French government stands firm as new wave of pension strikes planned

The most serious nationwide strike to hit France in years caused new weekend travel turmoil on Saturday, with unions warning the walkouts would last well into next week.

French government stands firm as new wave of pension strikes planned

The challenge thrown to President Emmanuel Macron over his plans for radical pension reform has seen hundreds of thousands take to the streets and key transport services brought to a standstill.

The strikes, which began on Thursday, have recalled the winter of 1995, when three weeks of huge stoppages forced a social policy U-turn by the then-government.

‘The people around me don’t seem to really care’: The French defying Macron

Unions have vowed a second series of mass demonstrations nationwide on Tuesday after big rallies on Thursday and there is expected to be little easing of the transport freezes over the coming days. 

The strikes could prove to be the biggest domestic challenge yet for Macron, who came to power in 2017 on the back of promises to radically reform France and has sought a prominent place on the international stage as Europe’s number one statesman.

Macron was widely believed to have ridden out the challenge posed by the “yellow vests” whose weekly Saturday protests against inequality in France had shaken the government over the last year.

But the yellow vests have also sought to utilise the momentum of the strike movement and are expected to hold protests across France this Saturday.

Government stands firm

With Macron seeking for now to rise above the fray, Prime Minister Edouard Philippe insisted that the government would not abandon the plan even if it was prepared to bring it in more gradually.

He said the government would work with trade unions to introduce a single points-based pension scheme that would require the French to “work a bit longer” and replace dozens of more advantageous plans currently enjoyed by public-sector workers.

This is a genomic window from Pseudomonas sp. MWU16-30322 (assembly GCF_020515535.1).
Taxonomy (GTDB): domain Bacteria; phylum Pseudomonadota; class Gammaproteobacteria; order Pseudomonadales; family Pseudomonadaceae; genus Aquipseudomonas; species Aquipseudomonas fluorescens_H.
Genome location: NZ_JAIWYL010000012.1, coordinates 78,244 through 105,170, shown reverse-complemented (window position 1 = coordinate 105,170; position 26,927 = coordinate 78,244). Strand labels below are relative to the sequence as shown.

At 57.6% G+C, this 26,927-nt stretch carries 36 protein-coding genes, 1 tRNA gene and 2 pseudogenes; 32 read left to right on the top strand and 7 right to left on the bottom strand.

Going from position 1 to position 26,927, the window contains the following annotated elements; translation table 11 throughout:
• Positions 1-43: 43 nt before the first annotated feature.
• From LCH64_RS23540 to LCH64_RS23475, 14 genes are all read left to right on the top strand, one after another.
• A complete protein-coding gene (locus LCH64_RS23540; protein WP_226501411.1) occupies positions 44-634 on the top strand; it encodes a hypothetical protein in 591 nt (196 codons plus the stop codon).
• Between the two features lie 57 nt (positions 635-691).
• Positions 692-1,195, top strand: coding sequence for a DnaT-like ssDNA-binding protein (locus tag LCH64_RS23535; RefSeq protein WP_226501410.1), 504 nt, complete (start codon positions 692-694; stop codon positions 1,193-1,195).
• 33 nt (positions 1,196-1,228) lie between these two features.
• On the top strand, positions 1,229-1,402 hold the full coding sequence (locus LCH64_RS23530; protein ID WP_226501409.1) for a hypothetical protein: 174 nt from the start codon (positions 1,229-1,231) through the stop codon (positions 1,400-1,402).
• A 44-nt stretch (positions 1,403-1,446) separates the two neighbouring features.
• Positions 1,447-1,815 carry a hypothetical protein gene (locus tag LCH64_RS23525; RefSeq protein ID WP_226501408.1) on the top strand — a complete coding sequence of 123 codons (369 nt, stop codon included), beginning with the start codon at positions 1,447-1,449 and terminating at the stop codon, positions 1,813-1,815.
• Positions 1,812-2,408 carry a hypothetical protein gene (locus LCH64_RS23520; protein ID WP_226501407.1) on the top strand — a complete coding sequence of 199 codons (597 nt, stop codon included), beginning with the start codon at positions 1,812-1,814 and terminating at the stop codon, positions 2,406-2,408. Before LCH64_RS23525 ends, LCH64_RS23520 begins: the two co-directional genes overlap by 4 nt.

But the premier emphasised that the changes, which he said would be unveiled on Wednesday, were going to be introduced “progressively, without harshness”.

The SNCF rail operator has warned that disruption at the weekend will be at the same level as the last two days with just 10-15 percent of high-speed and regional trains running.

The Paris metro will remain severely disrupted with nine lines entirely shut, five only partially and just the driverless 1 and 14 lines working normally.

Many cancellations are also expected on the international Eurostar and Thalys services.

Air travel, which has been less impacted by the strikes, was returning closer to normal with air traffic restrictions now dropped by civil aviation authorities.

Museums, opera closed

Tourists in Paris may also face some disappointments: the world-famous Louvre Museum said it could open later Saturday with some rooms closed due to the strikes, while the landmark exhibition of painter El Greco at the Grand Palais was closed.

The Paris Opera has also cancelled its performances over the last days due to the strike. Businesses also feared that the lack of transport would affect shopping activity on a key weekend for the consumer economy just two weeks before Christmas.

The walkout is the latest test of Macron’s mettle after months of protests from teachers, hospital workers, police and firefighters, capping a year of social unrest triggered by the yellow vest movement.